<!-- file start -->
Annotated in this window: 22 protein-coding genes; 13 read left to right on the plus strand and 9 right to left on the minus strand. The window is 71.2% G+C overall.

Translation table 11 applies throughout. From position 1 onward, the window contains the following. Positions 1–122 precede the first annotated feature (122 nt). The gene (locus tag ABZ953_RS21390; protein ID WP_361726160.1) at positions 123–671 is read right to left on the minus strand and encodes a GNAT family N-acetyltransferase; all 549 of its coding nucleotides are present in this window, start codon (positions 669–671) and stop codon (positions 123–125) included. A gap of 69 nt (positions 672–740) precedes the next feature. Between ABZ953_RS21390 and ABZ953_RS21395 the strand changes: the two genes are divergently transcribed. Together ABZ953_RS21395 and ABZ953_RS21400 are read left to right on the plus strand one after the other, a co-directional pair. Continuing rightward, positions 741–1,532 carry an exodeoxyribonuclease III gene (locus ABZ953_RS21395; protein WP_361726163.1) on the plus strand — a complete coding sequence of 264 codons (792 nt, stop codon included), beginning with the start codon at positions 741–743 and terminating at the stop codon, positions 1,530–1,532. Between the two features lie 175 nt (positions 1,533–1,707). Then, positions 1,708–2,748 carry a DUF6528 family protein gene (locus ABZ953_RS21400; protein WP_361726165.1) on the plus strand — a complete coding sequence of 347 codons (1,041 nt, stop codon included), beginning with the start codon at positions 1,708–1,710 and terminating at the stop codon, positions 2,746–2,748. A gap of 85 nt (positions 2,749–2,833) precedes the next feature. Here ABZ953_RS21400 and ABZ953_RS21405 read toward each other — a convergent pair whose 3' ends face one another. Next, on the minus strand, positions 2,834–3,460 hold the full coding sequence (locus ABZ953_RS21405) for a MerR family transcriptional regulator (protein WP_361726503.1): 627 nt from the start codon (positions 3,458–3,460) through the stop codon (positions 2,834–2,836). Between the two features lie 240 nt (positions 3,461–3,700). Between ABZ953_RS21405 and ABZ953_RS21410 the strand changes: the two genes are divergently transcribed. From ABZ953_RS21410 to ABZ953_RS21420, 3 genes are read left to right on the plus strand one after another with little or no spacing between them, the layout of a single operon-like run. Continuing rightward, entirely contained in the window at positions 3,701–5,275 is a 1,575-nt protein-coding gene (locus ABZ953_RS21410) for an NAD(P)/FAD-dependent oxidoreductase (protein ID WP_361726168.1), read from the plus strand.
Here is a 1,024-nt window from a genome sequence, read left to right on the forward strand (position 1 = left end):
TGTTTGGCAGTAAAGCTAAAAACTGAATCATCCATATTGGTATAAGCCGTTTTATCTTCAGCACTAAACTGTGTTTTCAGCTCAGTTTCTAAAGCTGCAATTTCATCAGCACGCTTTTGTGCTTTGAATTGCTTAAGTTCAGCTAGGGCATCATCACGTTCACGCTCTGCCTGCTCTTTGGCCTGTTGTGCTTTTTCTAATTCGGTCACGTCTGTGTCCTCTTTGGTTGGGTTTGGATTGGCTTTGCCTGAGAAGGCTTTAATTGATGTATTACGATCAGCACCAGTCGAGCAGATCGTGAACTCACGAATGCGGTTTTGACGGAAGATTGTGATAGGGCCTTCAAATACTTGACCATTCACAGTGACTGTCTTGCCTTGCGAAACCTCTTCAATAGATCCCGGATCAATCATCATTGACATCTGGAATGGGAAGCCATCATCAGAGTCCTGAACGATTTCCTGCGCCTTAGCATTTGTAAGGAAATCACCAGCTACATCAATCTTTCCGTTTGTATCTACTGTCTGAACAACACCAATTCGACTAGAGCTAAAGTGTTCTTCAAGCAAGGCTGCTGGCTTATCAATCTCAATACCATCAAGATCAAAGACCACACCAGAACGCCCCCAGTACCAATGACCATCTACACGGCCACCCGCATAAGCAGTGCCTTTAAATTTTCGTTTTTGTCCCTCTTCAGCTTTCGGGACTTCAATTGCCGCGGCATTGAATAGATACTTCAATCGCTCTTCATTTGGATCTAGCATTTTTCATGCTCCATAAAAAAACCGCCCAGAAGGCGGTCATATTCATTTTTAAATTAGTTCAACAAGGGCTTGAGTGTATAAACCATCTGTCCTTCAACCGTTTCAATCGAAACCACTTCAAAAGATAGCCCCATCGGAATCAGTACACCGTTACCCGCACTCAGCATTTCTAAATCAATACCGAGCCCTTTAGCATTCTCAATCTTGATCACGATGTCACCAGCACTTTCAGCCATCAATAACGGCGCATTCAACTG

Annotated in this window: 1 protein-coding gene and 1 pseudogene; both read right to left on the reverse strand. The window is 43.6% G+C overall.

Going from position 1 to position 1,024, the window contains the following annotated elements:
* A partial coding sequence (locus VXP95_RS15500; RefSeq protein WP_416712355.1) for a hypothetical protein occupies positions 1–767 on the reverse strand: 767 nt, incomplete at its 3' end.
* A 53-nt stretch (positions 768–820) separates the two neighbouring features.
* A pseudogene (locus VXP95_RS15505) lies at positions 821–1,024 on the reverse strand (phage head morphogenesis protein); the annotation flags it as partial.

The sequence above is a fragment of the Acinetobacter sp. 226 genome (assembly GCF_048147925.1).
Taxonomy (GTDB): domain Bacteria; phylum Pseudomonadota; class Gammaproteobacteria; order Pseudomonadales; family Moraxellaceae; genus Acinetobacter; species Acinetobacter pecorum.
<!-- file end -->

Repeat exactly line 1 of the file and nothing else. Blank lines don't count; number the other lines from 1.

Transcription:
Annotated in this window: 22 protein-coding genes; 13 read left to right on the plus strand and 9 right to left on the minus strand. The window is 71.2% G+C overall.